Easing away from the beach around 16.30pm a strong north easterly breeze was blowing down the lake producing a nice wave. Heading towards the boathouse shore, Gary and I aimed to work a drift close to the tree line on the assumption that terrestrial flies would be blown onto the water. Gary fished a wet cell three with a Bibio on the top dropper followed by a Connamara Black and an Alexandra on the point, whereas I fished a floating line with a Bibio on the top followed by a Watsons and a Wicklow Killer on the point.

Casting a line, evening on Lough Dan, Co. Wicklow, Ireland.

Lough Dan is home to free rising wild mountain trout averaging 6 – 8 ozs, plump and dark they fight well above their weight. Closest to the bank, about ten meters out, I connected with the first trout who took the Watsons. Sprightly and game on that first drift I landed four trout to Gary’s one. We both rose a number of fish and close to a rock at the end of the drift I brought up one of the Lough’s biggies but failed to set the hook. Motoring up for the second drift it became apparent that the breeze was easing.

A brace of Lough Dan trout.

This time around roles were reversed with Gary landing four trout to my one. Again plenty of trout rose to the flies, some head and tailing which was great fun to watch. On connecting the trout would jump clear, tail walk, and bore deep, great sport the action was non stop that is until the wind died. It took a while, we managed to eke out another drift, but by 19.00pm the lake was mirror calm and the trout lost interest. As the sun disappeared behind the mountains it got decidedly chilly so we called it a day. Twelve trout to the boat and plenty of rises, a typical Lough Dan foray.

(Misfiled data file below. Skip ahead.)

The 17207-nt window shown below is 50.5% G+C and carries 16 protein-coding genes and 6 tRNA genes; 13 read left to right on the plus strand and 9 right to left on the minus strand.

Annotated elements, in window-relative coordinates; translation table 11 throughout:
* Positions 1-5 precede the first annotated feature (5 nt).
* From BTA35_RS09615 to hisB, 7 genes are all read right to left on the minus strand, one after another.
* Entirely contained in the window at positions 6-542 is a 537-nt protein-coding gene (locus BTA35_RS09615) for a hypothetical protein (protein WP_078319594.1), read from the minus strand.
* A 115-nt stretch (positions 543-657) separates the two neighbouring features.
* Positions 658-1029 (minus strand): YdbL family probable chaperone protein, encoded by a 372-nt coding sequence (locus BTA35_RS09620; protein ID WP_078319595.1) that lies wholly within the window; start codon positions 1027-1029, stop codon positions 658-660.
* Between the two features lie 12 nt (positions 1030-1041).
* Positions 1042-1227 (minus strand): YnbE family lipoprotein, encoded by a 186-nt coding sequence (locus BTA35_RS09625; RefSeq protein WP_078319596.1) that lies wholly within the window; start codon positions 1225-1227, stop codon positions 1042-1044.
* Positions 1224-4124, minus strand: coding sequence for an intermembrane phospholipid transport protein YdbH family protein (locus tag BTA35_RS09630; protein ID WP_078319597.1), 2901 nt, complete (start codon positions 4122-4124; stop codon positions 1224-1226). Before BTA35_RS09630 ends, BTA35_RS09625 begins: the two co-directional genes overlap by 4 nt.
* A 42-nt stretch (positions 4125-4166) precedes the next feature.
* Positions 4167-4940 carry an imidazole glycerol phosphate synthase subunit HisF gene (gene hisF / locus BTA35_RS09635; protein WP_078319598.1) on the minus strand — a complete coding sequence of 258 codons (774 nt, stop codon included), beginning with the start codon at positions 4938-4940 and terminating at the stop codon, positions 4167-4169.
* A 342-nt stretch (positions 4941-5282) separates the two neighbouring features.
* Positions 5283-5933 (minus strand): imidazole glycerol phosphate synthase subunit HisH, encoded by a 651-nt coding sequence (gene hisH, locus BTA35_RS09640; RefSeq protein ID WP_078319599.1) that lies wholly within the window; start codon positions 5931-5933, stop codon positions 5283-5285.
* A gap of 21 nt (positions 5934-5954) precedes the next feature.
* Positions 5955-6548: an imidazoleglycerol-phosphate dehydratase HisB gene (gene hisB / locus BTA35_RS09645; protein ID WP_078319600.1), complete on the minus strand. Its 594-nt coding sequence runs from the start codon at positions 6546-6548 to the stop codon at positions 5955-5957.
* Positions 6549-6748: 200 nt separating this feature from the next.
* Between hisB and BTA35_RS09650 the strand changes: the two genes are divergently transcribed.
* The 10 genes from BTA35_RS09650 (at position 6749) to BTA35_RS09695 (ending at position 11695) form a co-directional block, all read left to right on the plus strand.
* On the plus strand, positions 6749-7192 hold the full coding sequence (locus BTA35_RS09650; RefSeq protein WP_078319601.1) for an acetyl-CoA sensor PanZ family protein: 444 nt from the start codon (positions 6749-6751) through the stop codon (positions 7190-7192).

Rainbow’s End at Rathcon

Saturday, May 15th, 2010

I am not mad keen on fishing for stocked Rainbow’s, preferring to target wild Trout. The fins of hatchery fish are usually damaged and larger fish give the appearance of being overweight and unfit. Not so at Rathcon Trout Fishery, Grangecon, Co. Wicklow. The Rathcon Rainbow’s are lean, fit, healthy, fully finned, and behave like steelheads when hooked, exploding into life and pulling yards of line off the reel, again, and again, and again.